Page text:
The Bakery of Blok (2009)

zin taylor the bakery of blok
The Bakery of Blok (installation detail)

The Bakery of Blok assembles a related group of works in different media to suggest the culturally rich metaphor of bread making - a process involving basic elements, activating agents, chemistry and time. In a narrative of transformation generated from a metaphorical group of eight abandoned blocks of wood from a closed bakery, the installation explores the development of sculptural form as a densely layered process that resembles organic growth. The blocks of wood become tools for populating their environment with other forms while form itself is depicted as a self-reproducing character in a plot where pieces of dough re-animate into living beings. The Bakery of Blok was conceived like an audience testing pilot mechanism, such as those used for proposed television series. Accordingly, the various related elements of the exhibition - sculpture, video, and photographs - are construed to resemble a partial set, some short clips and a series of promotional posters. While inhabiting contemporary cultural idioms, The Bakery of Blok mimics the larger process of history and this subject’s negotiation of memory and forgetfulness.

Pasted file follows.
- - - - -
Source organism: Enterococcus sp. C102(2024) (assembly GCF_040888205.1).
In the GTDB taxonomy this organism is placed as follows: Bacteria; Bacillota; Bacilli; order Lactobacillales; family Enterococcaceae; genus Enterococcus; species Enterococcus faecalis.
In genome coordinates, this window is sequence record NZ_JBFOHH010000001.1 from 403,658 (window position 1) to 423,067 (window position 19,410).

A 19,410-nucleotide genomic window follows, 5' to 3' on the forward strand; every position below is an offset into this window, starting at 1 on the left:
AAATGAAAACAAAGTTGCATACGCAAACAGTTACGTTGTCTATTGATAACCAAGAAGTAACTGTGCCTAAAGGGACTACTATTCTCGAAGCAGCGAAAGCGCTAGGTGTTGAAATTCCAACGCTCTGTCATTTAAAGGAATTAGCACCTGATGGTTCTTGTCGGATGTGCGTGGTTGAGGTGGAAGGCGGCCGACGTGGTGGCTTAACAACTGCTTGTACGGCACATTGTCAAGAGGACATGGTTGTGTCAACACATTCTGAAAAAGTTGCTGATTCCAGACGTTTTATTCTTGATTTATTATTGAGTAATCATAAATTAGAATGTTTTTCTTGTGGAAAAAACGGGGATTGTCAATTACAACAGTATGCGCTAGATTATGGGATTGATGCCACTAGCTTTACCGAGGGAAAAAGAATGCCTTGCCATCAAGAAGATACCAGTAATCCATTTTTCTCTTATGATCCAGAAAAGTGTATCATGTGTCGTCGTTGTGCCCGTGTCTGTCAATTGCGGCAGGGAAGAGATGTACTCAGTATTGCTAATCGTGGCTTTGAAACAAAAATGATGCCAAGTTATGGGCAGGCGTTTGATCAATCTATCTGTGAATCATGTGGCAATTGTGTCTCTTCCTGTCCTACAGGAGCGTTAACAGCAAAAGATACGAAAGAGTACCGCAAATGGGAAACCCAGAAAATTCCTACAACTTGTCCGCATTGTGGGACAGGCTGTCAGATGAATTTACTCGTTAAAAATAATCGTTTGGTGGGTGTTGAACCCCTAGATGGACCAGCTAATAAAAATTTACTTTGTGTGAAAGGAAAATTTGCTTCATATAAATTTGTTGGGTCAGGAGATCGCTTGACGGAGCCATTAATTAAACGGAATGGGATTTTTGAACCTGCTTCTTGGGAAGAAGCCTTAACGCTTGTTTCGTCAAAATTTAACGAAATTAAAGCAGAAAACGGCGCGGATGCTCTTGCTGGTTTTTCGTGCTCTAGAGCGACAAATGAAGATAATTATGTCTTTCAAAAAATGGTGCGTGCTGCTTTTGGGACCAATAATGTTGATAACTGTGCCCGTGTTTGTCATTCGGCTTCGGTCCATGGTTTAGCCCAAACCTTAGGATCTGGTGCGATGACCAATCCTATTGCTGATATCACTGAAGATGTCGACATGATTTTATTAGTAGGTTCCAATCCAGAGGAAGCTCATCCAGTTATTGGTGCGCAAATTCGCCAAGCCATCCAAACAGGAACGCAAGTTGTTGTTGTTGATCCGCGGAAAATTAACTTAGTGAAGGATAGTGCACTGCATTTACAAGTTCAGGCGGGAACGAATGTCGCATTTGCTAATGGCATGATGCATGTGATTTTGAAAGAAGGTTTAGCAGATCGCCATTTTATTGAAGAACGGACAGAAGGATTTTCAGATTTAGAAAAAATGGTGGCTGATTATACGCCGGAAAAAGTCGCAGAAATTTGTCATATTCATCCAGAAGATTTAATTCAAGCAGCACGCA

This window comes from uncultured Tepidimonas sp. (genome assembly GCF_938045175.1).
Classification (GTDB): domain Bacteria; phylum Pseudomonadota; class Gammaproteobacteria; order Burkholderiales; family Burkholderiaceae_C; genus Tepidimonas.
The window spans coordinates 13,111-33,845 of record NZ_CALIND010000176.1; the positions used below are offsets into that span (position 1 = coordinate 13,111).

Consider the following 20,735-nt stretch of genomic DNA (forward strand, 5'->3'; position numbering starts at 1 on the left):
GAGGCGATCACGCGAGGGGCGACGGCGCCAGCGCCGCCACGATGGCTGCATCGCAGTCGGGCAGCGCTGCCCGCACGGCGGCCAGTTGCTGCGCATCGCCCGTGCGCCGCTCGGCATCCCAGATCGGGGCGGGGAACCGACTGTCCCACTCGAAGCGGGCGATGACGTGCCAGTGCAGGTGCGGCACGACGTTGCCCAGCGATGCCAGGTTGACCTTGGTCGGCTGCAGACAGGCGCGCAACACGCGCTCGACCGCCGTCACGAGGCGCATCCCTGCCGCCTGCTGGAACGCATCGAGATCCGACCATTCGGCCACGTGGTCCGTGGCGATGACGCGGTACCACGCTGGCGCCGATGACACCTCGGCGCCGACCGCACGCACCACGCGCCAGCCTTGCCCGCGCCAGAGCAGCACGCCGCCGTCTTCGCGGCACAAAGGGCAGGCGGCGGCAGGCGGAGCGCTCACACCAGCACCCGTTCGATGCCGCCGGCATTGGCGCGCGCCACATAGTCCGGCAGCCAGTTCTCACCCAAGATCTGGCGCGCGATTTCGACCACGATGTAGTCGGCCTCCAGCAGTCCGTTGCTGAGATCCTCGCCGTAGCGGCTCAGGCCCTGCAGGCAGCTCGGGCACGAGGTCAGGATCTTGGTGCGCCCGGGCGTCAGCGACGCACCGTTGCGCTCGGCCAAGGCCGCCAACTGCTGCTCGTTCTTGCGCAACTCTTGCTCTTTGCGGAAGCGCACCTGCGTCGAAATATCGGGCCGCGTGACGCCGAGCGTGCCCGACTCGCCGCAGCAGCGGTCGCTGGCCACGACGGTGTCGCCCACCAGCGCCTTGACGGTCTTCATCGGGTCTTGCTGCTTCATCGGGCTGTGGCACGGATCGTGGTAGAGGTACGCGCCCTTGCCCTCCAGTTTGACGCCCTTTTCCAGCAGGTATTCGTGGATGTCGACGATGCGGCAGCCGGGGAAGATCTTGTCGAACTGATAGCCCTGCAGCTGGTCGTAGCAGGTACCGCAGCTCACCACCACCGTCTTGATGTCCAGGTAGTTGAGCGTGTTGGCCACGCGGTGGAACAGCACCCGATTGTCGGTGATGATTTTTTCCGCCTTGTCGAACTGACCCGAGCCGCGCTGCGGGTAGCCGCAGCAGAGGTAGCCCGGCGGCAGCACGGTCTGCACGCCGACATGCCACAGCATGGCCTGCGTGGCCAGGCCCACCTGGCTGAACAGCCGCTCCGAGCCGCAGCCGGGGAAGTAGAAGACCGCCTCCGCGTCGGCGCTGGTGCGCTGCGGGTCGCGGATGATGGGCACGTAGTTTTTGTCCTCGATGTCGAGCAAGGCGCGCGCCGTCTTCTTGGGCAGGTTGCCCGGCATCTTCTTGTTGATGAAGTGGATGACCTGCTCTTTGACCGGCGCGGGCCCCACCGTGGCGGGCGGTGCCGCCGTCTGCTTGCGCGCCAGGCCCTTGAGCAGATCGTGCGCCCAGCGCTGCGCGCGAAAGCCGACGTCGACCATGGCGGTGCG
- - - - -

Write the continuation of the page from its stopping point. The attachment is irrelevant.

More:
zin taylor weights of the blok the bakery of blok
Weights of the Blok

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Tools of the Blok

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Containers of the Blok